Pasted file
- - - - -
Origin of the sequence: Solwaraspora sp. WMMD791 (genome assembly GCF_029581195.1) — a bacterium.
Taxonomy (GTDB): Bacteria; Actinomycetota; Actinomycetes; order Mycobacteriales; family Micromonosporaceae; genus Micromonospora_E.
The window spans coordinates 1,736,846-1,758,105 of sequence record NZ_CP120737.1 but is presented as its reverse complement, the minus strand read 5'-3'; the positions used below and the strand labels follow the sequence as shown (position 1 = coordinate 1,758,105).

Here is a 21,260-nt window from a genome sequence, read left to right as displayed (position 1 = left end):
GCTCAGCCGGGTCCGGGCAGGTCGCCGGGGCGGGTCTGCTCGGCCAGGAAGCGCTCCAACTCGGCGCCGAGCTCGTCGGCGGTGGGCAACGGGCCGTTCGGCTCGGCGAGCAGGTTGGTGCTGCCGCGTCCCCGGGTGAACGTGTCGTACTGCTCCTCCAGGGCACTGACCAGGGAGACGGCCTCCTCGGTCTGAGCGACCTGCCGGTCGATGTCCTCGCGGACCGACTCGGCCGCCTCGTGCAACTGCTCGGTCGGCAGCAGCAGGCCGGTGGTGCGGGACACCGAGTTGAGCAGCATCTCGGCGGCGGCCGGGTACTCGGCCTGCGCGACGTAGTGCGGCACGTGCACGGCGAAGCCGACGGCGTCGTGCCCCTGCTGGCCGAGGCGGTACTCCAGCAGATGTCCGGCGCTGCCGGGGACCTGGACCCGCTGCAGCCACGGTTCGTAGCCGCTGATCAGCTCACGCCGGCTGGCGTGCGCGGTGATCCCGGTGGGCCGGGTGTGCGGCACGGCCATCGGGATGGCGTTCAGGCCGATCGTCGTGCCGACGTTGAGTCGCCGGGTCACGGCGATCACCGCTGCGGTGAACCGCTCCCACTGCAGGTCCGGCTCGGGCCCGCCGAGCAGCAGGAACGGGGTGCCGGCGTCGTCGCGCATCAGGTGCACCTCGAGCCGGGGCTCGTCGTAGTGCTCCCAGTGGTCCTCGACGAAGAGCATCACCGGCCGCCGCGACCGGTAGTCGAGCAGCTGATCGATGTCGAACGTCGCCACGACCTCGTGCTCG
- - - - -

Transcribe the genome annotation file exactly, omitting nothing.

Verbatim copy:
Origin of the sequence: Solwaraspora sp. WMMD791 (genome assembly GCF_029581195.1) — a bacterium.
Taxonomy (GTDB): Bacteria; Actinomycetota; Actinomycetes; order Mycobacteriales; family Micromonosporaceae; genus Micromonospora_E.
The window spans coordinates 1,736,846-1,758,105 of sequence record NZ_CP120737.1 but is presented as its reverse complement, the minus strand read 5'-3'; the positions used below and the strand labels follow the sequence as shown (position 1 = coordinate 1,758,105).

Here is a 21,260-nt window from a genome sequence, read left to right as displayed (position 1 = left end):
GCTCAGCCGGGTCCGGGCAGGTCGCCGGGGCGGGTCTGCTCGGCCAGGAAGCGCTCCAACTCGGCGCCGAGCTCGTCGGCGGTGGGCAACGGGCCGTTCGGCTCGGCGAGCAGGTTGGTGCTGCCGCGTCCCCGGGTGAACGTGTCGTACTGCTCCTCCAGGGCACTGACCAGGGAGACGGCCTCCTCGGTCTGAGCGACCTGCCGGTCGATGTCCTCGCGGACCGACTCGGCCGCCTCGTGCAACTGCTCGGTCGGCAGCAGCAGGCCGGTGGTGCGGGACACCGAGTTGAGCAGCATCTCGGCGGCGGCCGGGTACTCGGCCTGCGCGACGTAGTGCGGCACGTGCACGGCGAAGCCGACGGCGTCGTGCCCCTGCTGGCCGAGGCGGTACTCCAGCAGATGTCCGGCGCTGCCGGGGACCTGGACCCGCTGCAGCCACGGTTCGTAGCCGCTGATCAGCTCACGCCGGCTGGCGTGCGCGGTGATCCCGGTGGGCCGGGTGTGCGGCACGGCCATCGGGATGGCGTTCAGGCCGATCGTCGTGCCGACGTTGAGTCGCCGGGTCACGGCGATCACCGCTGCGGTGAACCGCTCCCACTGCAGGTCCGGCTCGGGCCCGCCGAGCAGCAGGAACGGGGTGCCGGCGTCGTCGCGCATCAGGTGCACCTCGAGCCGGGGCTCGTCGTAGTGCTCCCAGTGGTCCTCGACGAAGAGCATCACCGGCCGCCGCGACCGGTAGTCGAGCAGCTGATCGATGTCGAACGTCGCCACGACCTCGTGCTCG